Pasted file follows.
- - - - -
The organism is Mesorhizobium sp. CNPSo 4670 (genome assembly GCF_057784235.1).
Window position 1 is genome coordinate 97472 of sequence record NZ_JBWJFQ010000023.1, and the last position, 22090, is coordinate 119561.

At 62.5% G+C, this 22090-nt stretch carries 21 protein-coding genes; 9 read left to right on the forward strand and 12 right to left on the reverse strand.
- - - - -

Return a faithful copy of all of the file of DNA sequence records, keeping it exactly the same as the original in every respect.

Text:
The organism is Mesorhizobium sp. CNPSo 4670 (genome assembly GCF_057784235.1).
Window position 1 is genome coordinate 97472 of sequence record NZ_JBWJFQ010000023.1, and the last position, 22090, is coordinate 119561.

At 62.5% G+C, this 22090-nt stretch carries 21 protein-coding genes; 9 read left to right on the forward strand and 12 right to left on the reverse strand.